Furthermore, the United States will be at a significant disadvantage in its competition with China, because the American military will be projecting its power across 6,000 miles of ocean, while the Chinese military will be operating in its own backyard. In short, China is likely to have far more offensive military power in 2030 than it has in 2010.

Second, although Imperial Japan did not launch an amphibious assault against Australia in 1942, it seriously contemplated that option and decided against it

not only because of the difficulty of the operation, but also because Japan thought that it had an alternative strategy for dealing with Australia.

Specifically, it felt that it could use

its control of the Western Pacific to effectively blockade Australia and neutralise it. Although that strategy failed, we should not lose sight of the fact

that Imperial Japan was a grave threat to Australia, which is why Australia enthusiastically fought alongside the United States in World War II. Third, Chinese strategists are going to pay serious attention to Australia in the years ahead,

mainly because of oil. China's dependence on imported oil - which is already substantial - is going to increase markedly over the next few decades. Much of that imported oil will come out of the Middle East and most of it will be transported to China by ship. For all the talk about moving oil by pipelines and railroads

through Burma and Pakistan, the fact is that maritime transport is much easier and a much cheaper option. The Chinese, of course, know this and it is one reason why they are planning to build a blue-water navy. They want to be able to protect their sea lanes that run to and from the Middle East. China, however, faces a major geographical problem in securing those sea lanes, which has significant implications for Australia. Specifically, there are three major water passages that connect the South China Sea and the Indian Ocean.

Otherwise, various South East Asian countries separate those two large bodies of water. to at least one of those passages at all times if it hopes to be able to control its sea lanes to and from the oil-rich Middle East. Chinese ships can go through the Straits of Malacca, which are surrounded by Indonesia, Malaysia, and Singapore, or they can go further south and traverse either the Lombok Strait or the Sunda Strait, both of which cut through Indonesia, and both of which bring you out into the open waters of the Indian Ocean just to the north-west of Australia. China, however, is not likely to be able to get through the Straits of Malacca in a conflict with the United States, because Singapore,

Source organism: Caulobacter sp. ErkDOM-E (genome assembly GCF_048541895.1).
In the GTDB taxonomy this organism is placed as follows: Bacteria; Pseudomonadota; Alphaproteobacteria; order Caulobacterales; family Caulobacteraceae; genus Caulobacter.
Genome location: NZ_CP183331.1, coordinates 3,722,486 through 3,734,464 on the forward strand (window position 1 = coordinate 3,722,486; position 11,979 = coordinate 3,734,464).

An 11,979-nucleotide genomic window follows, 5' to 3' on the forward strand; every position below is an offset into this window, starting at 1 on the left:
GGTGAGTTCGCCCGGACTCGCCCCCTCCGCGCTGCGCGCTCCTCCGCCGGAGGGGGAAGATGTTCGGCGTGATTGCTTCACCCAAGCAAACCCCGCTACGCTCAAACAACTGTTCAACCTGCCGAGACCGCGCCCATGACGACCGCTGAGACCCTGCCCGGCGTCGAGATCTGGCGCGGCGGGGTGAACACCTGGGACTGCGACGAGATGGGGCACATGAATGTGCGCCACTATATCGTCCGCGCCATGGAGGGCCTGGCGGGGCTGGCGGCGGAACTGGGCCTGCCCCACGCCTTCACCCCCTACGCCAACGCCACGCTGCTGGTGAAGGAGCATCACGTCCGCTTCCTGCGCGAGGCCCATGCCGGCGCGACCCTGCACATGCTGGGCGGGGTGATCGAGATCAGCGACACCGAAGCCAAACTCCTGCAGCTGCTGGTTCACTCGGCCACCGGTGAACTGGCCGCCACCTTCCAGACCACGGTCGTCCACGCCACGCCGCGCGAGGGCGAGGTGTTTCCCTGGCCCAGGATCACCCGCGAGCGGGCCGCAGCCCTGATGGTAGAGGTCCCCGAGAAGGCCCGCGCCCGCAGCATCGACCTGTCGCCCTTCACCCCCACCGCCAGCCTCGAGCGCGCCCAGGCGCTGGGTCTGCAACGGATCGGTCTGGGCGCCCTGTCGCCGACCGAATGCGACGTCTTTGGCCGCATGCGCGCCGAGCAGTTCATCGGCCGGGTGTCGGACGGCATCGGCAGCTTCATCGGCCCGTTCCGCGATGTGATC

which is closely allied with Washington, sits astride that passageway. This is what Chinese strategists call "The Malacca Dilemma".

Therefore, China has a powerful incentive

to make sure its ships can move through the two main openings that run through Indonesia. This situation almost certainly means that China will maintain a significant military presence

in the waters off the northern coast of Australia and maybe even on Indonesian territory. China will for sure be deeply concerned about Australia's power projection capabilities, and will work to make sure that they cannot be used to shut down either the Lombok or Sunda Straits or threaten China'a shipping in the Indian Ocean. The steps that China takes to neutralise the threat that Australia poses to its sea lanes - and remember, we are talking about a much more powerful China than exists today those steps will surely push Canberra to work closely with Washington to contain China. In short, there are serious limits to how much geography can shield Australia from an expansive - how much geoography can shield Australia from an expansive China. The picture I have painted here this evening of what is likely to happen if China continues its impressive economic growth is not a pretty one. Indeed, it is downright depressing. I wish that I could tell a more optimistic story about the prospects for peace in the Asia-Pacific region. But the fact is that international politics is a nasty and dangerous business and no amount of goodwill can ameliorate the intense security competition that sets in

when an aspiring hegemon appears in Eurasia. And there is little doubt that there is one on the horizon. Thank you. APPLAUSE

While people are thinking about what they are going to say, can I take the liberty, John, of kicking off with the first question? The picture of heightened strategic competition in the Asia-Pacific between the US and China obviously poses a particular policy dilemna for Australia because the US is our most important strategic partner

and China has just become our most important trading partner. If you were about to advise the incoming prime minister - who we'll know about in a couple of weeks time - what kind of long-range strategy and policy should we be thinking about, in terms of ameliorating the implications

of that kind of heightened competition for Australia in the future, how do we balance up our trading interests with China and our strategic partnership with the United States?